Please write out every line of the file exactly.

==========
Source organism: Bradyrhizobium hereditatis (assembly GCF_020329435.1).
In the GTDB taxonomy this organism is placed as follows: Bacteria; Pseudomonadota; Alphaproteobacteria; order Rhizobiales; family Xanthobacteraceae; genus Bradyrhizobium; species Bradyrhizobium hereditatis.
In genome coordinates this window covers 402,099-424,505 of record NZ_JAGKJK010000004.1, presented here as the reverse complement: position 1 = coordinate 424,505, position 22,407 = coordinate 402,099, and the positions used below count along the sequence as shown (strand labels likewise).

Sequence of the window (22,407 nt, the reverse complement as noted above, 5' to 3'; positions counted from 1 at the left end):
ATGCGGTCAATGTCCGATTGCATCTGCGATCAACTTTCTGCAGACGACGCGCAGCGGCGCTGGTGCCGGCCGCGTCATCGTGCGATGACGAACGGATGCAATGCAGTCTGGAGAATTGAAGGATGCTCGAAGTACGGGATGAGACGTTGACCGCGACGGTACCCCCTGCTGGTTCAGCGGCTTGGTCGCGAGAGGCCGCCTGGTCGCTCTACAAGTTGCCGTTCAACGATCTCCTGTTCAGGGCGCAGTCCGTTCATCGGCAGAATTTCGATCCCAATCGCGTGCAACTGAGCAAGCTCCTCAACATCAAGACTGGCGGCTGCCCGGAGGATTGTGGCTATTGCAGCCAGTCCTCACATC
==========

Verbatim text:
Source organism: Bradyrhizobium hereditatis (assembly GCF_020329435.1).
In the GTDB taxonomy this organism is placed as follows: Bacteria; Pseudomonadota; Alphaproteobacteria; order Rhizobiales; family Xanthobacteraceae; genus Bradyrhizobium; species Bradyrhizobium hereditatis.
In genome coordinates this window covers 402,099-424,505 of record NZ_JAGKJK010000004.1, presented here as the reverse complement: position 1 = coordinate 424,505, position 22,407 = coordinate 402,099, and the positions used below count along the sequence as shown (strand labels likewise).

Sequence of the window (22,407 nt, the reverse complement as noted above, 5' to 3'; positions counted from 1 at the left end):
ATGCGGTCAATGTCCGATTGCATCTGCGATCAACTTTCTGCAGACGACGCGCAGCGGCGCTGGTGCCGGCCGCGTCATCGTGCGATGACGAACGGATGCAATGCAGTCTGGAGAATTGAAGGATGCTCGAAGTACGGGATGAGACGTTGACCGCGACGGTACCCCCTGCTGGTTCAGCGGCTTGGTCGCGAGAGGCCGCCTGGTCGCTCTACAAGTTGCCGTTCAACGATCTCCTGTTCAGGGCGCAGTCCGTTCATCGGCAGAATTTCGATCCCAATCGCGTGCAACTGAGCAAGCTCCTCAACATCAAGACTGGCGGCTGCCCGGAGGATTGTGGCTATTGCAGCCAGTCCTCACATC